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VIDEO REPORT: President Obama and Mitt Romney Tangle Over Health Care Law

By: Phil Levin Email
By: Phil Levin Email

UPDATED: Wednesday, October 3, 2012 --- 9:30p.m.

DENVER (AP) -- Republican Mitt Romney is vowing to repeal President Barack Obama's health care law, saying it adds costs to the health system and has led to Medicare cuts.

Romney says in the first presidential debate that Obama spent his energy pushing through a massive health care law rather than trying to fix the struggling economy.

Romney says it's expensive and expensive things hurt families.

Obama says his administration worked on the health care law at the same time he was working to create jobs. He says the law has helped people with pre-existing conditions and those who have children under age 26.

The president counters that he based the law on Romney's own plan when he was governor.

Obama says, quote, "We've seen this model work really well -- in Massachusetts."

Copyright 2012. The Associated Press.

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UPDATED: Wednesday, October 3, 2012 --- 8:24p.m.

DENVER (AP) -- President Barack Obama says the United States is making progress in repairing the struggling economy he inherited when he took office while his Republican rival, Mitt Romney, says the Democratic incumbent favors a "trickle-down government, if you will."

Obama and Romney opened their first of three presidential debates Wednesday with disagreements on how the government could help add jobs.

Obama pointed to progress made in saving Detroit's auto industry and rebuilding the housing market. Romney, meanwhile, says he would take a different path that gets government out of the way for American businesses.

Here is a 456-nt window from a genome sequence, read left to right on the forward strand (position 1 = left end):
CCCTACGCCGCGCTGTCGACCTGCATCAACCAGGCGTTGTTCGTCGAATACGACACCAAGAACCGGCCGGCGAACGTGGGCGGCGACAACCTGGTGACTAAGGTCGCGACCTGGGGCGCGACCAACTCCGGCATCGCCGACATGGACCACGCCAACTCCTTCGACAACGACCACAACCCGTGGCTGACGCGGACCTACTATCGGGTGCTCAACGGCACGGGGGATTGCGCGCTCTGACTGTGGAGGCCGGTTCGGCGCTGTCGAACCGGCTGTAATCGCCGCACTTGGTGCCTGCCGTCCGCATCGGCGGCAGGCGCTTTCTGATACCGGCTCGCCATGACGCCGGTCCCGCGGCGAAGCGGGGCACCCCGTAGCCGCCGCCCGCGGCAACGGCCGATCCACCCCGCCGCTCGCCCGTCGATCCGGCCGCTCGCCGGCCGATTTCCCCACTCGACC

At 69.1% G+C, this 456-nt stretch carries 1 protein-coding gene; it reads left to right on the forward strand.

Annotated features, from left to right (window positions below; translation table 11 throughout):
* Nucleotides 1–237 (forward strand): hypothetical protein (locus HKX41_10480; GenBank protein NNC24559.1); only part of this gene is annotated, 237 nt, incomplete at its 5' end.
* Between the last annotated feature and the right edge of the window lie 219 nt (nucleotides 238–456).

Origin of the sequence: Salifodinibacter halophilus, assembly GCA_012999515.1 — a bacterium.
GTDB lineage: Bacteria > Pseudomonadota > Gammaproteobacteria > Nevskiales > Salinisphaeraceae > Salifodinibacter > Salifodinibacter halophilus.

Obama says Romney's plan would cut taxes for high-income workers. Romney says that is incorrect and that wealthy Americans will do just fine regardless whether he or Obama is in the White House.

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UPDATED: Wednesday, October 3, 2012 --- 8:05p.m.

DENVER (AP) -- The first debate between Democratic President Barack Obama and Republican nominee Mitt Romney is under way at the University of Denver.

Obama and Romney are taking the stage in the first of three 90-minute presidential debates scheduled this month.

The debate is expected to focus on domestic policy. The moderator is PBS newsman Jim Lehrer. He will open each 15-minute segment with a question, and then Obama and Romney will have two minutes apiece to answer.

After that, it's up to Lehrer to keep the conversation going and to intervene if one candidate speaks too long.

National polls show the two candidates in a tight race among likely voters. But Obama has the advantage in many of the battlegrounds, including Colorado.

Copyright 2012. The Associated Press.
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UPDATED: Wednesday, Oct. 3, 2012 --- 4:30 p.m.

President Barack Obama and Mitt Romney will compete in their first presidential debate tonight on NBC 15 at 8 p.m.

Coverage of the 90-minute event will run from 8 p.m. until NBC 15 News at 10. It is the first of three scheduled debates.

With just five weeks until the election, Obama holds a narrow lead over Romney among likely voters. According to an NBC/WSJ poll, Obama edges the former Governor 49% to 46% nationally. Other recent polling suggests Obama's lead may be slightly larger in the battle for Wisconsin's 10 electoral votes.

PBS Newshour Executive Editor Jim Lehrer will moderate the debate at the University of Denver. A coin toss determined Obama will get the first question, and Romney will get the last word.

The presidential candidates will also participate in debates on Oct. 16 and Oct. 22.


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